I first remember reading this when I was about 15; my mum had received the book as a freebie from Red magazine and I was also doing a cackhanded GCSE art project on ‘old Hollywood’. I’d become obsessed with Audrey Hepburn before it became the done thing. So, I devoured the book and marvelled at how different it was to the film.
A few years later, Benn took me to see the West End show with Anna Friel as Holly Golightly. I lost my favourite hat that night.
But the reason this book maintains such an importance for me is that I re-read the whole thing in the early stages of giving birth. Yup. I went 26 hours with my waters broken and false contractions and the hospital wouldn’t take me in just yet. I couldn’t sleep- pain, fluids- and I was too restless to watch TV. So I picked up the book again and read the whole thing in a couple of hours (it’s not a long book by any stretch of the imagination.)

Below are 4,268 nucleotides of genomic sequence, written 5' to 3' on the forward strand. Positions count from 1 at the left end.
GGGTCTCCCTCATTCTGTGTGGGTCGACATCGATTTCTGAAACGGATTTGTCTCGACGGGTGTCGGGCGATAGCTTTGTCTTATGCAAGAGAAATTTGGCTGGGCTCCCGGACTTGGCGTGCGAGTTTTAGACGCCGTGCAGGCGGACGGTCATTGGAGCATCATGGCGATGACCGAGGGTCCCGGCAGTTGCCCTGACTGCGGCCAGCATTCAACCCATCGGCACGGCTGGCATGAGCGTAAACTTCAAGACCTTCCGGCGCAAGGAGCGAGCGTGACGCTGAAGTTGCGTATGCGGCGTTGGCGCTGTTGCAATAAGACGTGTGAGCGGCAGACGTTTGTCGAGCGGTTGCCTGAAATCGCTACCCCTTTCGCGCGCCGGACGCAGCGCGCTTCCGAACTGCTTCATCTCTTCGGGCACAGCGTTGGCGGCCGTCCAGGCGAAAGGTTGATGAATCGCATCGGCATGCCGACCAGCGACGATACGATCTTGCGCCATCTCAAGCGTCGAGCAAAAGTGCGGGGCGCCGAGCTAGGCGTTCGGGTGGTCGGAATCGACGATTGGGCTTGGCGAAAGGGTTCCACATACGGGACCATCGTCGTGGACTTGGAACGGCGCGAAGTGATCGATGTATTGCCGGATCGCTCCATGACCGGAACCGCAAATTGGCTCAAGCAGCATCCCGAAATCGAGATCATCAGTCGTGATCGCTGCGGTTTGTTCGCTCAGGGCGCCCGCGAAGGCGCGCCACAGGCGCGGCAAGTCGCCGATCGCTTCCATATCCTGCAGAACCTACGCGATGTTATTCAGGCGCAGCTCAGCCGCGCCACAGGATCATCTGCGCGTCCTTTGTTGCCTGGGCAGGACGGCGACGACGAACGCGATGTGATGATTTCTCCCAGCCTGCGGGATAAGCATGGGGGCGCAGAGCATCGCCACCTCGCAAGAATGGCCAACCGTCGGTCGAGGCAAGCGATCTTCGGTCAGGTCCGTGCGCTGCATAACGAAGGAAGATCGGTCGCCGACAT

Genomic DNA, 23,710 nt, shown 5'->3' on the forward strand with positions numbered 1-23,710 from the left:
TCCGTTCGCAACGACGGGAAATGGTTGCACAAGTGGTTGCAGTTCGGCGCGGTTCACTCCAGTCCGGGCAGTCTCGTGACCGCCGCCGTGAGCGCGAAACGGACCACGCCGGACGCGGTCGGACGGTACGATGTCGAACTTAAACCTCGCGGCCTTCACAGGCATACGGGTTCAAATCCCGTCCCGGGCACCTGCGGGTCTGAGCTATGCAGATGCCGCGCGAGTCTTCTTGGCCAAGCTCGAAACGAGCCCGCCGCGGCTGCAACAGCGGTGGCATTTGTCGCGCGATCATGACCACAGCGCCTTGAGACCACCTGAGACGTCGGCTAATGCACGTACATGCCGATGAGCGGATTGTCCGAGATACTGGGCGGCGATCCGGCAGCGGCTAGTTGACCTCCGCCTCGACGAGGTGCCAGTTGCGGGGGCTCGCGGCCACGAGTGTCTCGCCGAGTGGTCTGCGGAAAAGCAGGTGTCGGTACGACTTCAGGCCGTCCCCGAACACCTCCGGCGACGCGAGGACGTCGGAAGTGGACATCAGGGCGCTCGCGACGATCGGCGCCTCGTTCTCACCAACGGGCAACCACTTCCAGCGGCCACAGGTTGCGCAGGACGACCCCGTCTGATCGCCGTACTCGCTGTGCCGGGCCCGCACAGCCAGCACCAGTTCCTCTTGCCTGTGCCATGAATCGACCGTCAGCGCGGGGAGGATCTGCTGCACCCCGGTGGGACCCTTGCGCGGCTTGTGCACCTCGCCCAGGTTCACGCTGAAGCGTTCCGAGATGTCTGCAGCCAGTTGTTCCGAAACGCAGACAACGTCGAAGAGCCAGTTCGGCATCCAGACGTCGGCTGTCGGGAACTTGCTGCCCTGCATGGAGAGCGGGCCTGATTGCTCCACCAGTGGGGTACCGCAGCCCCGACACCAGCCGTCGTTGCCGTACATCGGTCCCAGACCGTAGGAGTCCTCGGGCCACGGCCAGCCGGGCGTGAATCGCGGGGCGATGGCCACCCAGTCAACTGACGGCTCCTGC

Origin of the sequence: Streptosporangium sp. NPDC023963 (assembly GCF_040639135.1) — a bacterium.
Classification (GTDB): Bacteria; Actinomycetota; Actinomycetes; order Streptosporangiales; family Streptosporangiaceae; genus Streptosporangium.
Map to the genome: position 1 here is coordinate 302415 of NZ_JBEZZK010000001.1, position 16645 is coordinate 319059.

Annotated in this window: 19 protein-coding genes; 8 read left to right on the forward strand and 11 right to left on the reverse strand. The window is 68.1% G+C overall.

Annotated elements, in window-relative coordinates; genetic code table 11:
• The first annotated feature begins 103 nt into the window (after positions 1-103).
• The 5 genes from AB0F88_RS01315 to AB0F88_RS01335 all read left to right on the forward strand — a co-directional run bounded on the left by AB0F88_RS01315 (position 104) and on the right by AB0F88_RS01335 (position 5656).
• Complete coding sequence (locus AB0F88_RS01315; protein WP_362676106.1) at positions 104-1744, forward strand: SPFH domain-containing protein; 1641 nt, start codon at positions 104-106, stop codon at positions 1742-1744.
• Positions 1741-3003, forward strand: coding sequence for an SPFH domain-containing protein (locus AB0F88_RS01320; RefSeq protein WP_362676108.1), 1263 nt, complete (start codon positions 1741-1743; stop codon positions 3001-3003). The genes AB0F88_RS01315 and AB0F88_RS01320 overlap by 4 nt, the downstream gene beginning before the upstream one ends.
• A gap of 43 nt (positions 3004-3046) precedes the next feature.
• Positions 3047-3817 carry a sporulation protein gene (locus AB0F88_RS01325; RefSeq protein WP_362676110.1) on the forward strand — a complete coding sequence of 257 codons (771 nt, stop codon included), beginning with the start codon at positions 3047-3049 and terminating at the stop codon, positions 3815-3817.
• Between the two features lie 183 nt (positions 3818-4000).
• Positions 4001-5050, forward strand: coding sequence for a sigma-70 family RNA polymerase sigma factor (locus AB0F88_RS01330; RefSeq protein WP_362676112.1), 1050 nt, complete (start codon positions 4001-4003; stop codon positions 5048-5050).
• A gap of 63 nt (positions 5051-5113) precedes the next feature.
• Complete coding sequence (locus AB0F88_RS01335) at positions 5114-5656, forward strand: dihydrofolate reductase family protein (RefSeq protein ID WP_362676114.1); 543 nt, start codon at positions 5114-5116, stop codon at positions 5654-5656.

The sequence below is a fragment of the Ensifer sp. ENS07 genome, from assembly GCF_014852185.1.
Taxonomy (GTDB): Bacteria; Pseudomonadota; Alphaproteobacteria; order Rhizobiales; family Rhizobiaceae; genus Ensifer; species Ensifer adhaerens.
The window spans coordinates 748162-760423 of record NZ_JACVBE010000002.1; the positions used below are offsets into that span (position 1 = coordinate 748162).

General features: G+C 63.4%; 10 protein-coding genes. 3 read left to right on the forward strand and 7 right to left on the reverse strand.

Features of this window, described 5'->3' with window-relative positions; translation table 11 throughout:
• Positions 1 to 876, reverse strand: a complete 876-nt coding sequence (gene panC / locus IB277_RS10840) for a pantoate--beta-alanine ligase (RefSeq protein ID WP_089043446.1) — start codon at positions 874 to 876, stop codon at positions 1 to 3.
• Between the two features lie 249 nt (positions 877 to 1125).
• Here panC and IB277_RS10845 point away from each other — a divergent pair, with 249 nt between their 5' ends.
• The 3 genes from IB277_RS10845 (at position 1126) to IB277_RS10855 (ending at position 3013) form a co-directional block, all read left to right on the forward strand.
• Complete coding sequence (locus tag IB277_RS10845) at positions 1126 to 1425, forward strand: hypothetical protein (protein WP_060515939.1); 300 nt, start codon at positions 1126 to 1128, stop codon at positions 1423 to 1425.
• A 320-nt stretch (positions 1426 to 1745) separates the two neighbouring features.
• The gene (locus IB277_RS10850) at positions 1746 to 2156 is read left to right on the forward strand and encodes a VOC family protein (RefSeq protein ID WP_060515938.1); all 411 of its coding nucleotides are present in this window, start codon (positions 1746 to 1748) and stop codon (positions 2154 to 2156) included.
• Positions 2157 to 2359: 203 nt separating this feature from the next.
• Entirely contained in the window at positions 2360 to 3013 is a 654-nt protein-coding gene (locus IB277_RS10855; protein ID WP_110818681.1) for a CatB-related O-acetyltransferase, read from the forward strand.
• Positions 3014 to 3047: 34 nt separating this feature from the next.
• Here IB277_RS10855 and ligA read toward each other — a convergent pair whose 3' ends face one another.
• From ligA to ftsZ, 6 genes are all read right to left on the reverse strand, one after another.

I have no idea why I picked up Breakfast at Tiffany’s rather than, say, another book with short entries. I think it was a comfort thing, the grown up version of a favourite soft toy.